flexible work scheduleAccording to a new survey co-sponsored by Flex+Strategy Group/Work+Life Fit Inc. and Citrix, nine out of 10 full-time U.S. employees believe their bosses trust them to get their job done regardless of where and when they do their work.

Perhaps this is one of the reasons why telecommuting has become so popular lately. The truth is, though, if you’re juggling a work schedule from your home, or you’re working on odd hours from the traditional workday, there will be many small things to consider in order to help you (and your colleagues) thrive in this new work environment. We reached out to some women who are experts in the field of flexible work schedules to get their advice on the most important systems to put in place in order to ensure that your flexible schedule doesn’t interfere with your company’s (and your) success.

Here’s what they suggested.

Be thoughtful when approaching the topic of flexible schedules at work

If working a flexible schedule is something you’ve always dreamed of, but you’ve never been able to gather the courage to talk to your boss about it, now’s the time to go for it — but put some thought into your request before you do.

“When you are requesting flexibility or a work-from home situation, always frame your request in terms of why it will benefit your employer, not why it will benefit you,” says Lindsey Pollak, a millennial workplace expert who consults for companies such as The Hartford. For example, Pollak suggests framing your request by saying something like, “I will be more productive working from the quiet of my home, and more focused during the day if I know I can leave at 4 p.m. to pick up my children.”

Provide structure to your day, even if it’s flexible

If you’re new to working a flexible schedule, it’s important to be disciplined with your time, says Sara Sutton Fell, founder and CEO of FlexJobs.

“Flexible schedules are hugely helpful, but you need to be a great self manager in order to succeed when using one,” she said. “I recommend setting yourself up with a structured work day, such as having a set of core work hours when you know you can be completely focused and dedicated to work.”

Working with set hours — even if you’re working from home — helps your manager and co-workers know when they can expect you to be available, and it also helps you prepare to be mentally “on” for work during those specific hours, just as you would in a regular office.

 Pollak adds that it’s a good idea to let your teammates know up front when and by what method they can always reach you when you are not at the office.

“Are there certain hours when you are always available by IM or Skype?” she suggests. “Are there certain days you can come into the office for a meeting? Be consistent and specific, and people will learn how to work with (and support) your flexible situation, and you’ll make sure you aren’t sidelined or ignored.”

Set boundaries

If you’re working for a company that allows you to work from home or structure your own work day, setting specific hours for work will probably be simple. The trouble comes, however, if your job is a freelance or contract position, where you are essentially at the whim of other client schedules and needs.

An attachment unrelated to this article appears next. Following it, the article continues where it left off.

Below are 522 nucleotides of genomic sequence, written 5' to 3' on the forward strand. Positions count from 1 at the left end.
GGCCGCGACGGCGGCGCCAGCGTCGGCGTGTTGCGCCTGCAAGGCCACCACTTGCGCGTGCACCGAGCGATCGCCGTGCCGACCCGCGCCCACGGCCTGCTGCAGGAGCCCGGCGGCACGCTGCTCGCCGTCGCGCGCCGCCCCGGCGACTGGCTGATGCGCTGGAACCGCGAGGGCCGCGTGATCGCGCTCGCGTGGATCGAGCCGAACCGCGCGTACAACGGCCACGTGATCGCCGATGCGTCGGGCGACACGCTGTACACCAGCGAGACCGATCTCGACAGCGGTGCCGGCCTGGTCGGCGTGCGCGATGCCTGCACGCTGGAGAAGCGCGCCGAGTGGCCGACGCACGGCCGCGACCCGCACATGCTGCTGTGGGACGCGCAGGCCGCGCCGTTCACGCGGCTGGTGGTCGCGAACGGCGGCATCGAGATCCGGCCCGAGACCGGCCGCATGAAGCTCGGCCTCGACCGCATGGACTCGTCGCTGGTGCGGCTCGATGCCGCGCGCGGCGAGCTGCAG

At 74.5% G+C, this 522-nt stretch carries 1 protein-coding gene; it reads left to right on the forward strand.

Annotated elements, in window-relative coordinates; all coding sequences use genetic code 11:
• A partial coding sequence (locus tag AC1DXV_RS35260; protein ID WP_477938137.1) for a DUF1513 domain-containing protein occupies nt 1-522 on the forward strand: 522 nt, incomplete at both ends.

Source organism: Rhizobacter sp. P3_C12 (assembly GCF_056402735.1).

For example, Susan Jones left her job as a lawyer for a big company seven years ago to start her own executive coaching and facilitation practice, and what she found was that, starting off, she allowed herself to work at the whim of her clients.

“If they wanted to schedule something at 8 a.m., I was agreeable,” she said. “Similarly with 5 p.m. Later I learned that it is okay for me to structure my day around my time. It took me a while to learn that ‘flexible schedule’ meant that I can really control my schedule around my life. That’s part of the reason to do this!”

Acquire the necessary tools

The absence of a landline and spotty Wi-Fi connections simply don’t make for suitable work-from home situations.

“Get the best technology you can,” says Pollak. “The fastest Wi-Fi, noise-cancelling headphones if you do a lot of conference calls, a top-notch scanner and printer, and any other tools to help you do your work and appear professional to others. Don’t cheap out and have your second-hand printer conk out when you’re printing an important client proposal.”

Fell, for example, relies heavily on her Google calendar to plan her day. “I have six different calendars set up, each color-coded,” she said. “I try to block time and set reminders in Google calendar. It keeps everything in one place, and helps me remember what I need to be focusing on, and what’s coming up.”

Create an appropriate work space

While it’s not absolutely necessary to have a separate office dedicated entirely to your work life (although that would be nice), it is important to set yourself up for work in an area that will help you avoid distractions, such as from other family members, your growing housework to-do list and the temptation of the latest episode of The Mindy Project that’s waiting for you on Hulu. “Whether it’s a corner of your guest bedroom, a renovated space above your garage, or a glorified closet, find a home office work space that lets your household and yourself know that it’s time for work,” says Fell.

Stop apologizing

You’re a hard worker, you get your work done on time and you’re good at your job — that’s why you can successfully manage a flexible work schedule. “Never apologize or feel guilty for your situation,” says Pollak. “Flexible work arrangements are common today, and often very successful situations. If you are doing your job and being a good colleague, there is nothing to apologize for.”